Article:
# Convert Milligram to Kilogram

Please provide values below to convert milligram [mg] to kilogram [kg], or *vice versa*.

### Milligram

**Definition:** A milligram is a unit of weight and mass that is based on the SI (International System of Units) base unit of mass, the kilogram. It is equal to 1/1,000 grams, or 1/1,000,000 kilograms.

**History/origin:** The milligram is based on the SI unit of weight and mass, the kilogram. As an SI unit, it uses the "milli" SI prefix to denote that it is a submultiple of the base unit. Although the "milli" prefix denotes a submultiple with respect to the gram, the kilogram, not the gram, is technically the SI base unit of mass.

**Current use:** As a submultiple of an SI base unit, the milligram is widely used in many applications, from everyday use to measure the weight or mass of foods, substances, etc., to widespread use in scientific labs, among other areas.

### Kilogram

**Definition:** A kilogram (symbol: kg) is the base unit of mass in the International System of Units (SI). It is currently defined based on the fixed numerical value of the Planck constant, h, which is equal to 6.62607015 × 10^{-34} in the units of J·s, or kg·m^{2}·s^{-1}. The meter and the second are defined in terms of c, the speed of light, and cesium frequency, ΔνCs. Even though the definition of the kilogram was changed in 2019, the actual size of the unit remained the same. The changes were intended to improve the definitions of SI base units, not to actually change how the units are used throughout the world.

**History/origin:** The name kilogram was derived from the French "kilogramme," which in turn came from adding Greek terminology meaning "a thousand," before the Late Latin term "gramma" meaning "a small weight."

Unlike the other SI base units, the kilogram is the only SI base unit with an SI prefix. SI is a system based on the meter-kilogram-second system of units rather than a centimeter-gram-second system. This is at least in part due to the inconsistencies and lack of coherence that can arise through use of centimeter-gram-second systems, such as those between the systems of electrostatic and electromagnetic units.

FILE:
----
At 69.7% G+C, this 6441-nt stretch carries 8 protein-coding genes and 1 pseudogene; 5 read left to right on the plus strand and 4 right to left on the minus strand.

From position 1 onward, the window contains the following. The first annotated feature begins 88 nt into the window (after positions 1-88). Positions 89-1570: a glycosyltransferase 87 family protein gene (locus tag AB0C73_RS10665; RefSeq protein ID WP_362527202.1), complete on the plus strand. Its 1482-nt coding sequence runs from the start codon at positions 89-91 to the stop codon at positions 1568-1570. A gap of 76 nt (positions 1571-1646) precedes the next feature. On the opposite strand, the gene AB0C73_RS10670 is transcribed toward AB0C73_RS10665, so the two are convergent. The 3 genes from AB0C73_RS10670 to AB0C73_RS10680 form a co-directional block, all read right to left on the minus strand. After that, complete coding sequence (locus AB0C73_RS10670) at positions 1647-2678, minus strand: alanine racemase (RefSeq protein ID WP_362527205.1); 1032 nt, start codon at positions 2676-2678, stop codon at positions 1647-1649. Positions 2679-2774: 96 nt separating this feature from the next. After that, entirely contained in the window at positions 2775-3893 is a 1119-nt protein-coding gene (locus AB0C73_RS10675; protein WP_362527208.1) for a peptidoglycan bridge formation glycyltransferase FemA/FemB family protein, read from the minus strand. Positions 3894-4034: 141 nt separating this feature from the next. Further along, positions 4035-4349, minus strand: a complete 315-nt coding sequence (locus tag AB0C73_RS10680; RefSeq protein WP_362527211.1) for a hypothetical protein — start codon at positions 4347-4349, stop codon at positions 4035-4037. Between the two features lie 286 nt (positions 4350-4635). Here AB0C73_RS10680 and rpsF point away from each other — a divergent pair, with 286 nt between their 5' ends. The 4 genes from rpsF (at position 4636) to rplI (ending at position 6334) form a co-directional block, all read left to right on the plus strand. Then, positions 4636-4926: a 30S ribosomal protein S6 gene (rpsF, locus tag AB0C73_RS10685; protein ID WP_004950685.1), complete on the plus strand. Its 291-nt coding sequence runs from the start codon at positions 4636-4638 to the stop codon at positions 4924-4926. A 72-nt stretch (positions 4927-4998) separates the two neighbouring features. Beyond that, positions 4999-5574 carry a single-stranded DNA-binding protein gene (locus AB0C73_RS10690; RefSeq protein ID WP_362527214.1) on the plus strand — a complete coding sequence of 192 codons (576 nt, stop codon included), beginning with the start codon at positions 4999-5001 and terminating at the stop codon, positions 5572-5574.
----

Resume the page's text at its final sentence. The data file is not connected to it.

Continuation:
The kilogram was originally defined as the mass of one liter of water at its freezing point in 1794, but was eventually re-defined, since measuring the mass of a volume of water was imprecise and cumbersome.

A new definition of the kilogram was introduced in 2019 based on Planck's constant and changes to the definition of the second. Prior to the current definition, the kilogram was defined as being equal to the mass of a physical prototype, a cylinder made of a platinum-iridium alloy, which was an imperfect measure. This is evidenced by the fact that the mass of the original prototype for the kilogram now weighs 50 micrograms less than other copies of the standard kilogram.

**Current use:** As a base unit of SI, the kilogram is used globally in nearly all fields and applications, with the exception of countries like the United States, where the kilogram is used in many areas, at least to some extent (such as science, industry, government, and the military) but typically not in everyday applications.

### Milligram to Kilogram Conversion Table

Milligram [mg] | Kilogram [kg] |
---|---|

0.01 mg | 1.0E-8 kg |

0.1 mg | 1.0E-7 kg |

1 mg | 1.0E-6 kg |

2 mg | 2.0E-6 kg |

3 mg | 3.0E-6 kg |

5 mg | 5.0E-6 kg |

10 mg | 1.0E-5 kg |

20 mg | 2.0E-5 kg |

50 mg | 5.0E-5 kg |

100 mg | 0.0001 kg |

1000 mg | 0.001 kg |

### How to Convert Milligram to Kilogram

1 mg = 1.0E-6 kg

1 kg = 1000000 mg

**Example:** convert 15 mg to kg:

15 mg = 15 × 1.0E-6 kg = 1.5E-5 kg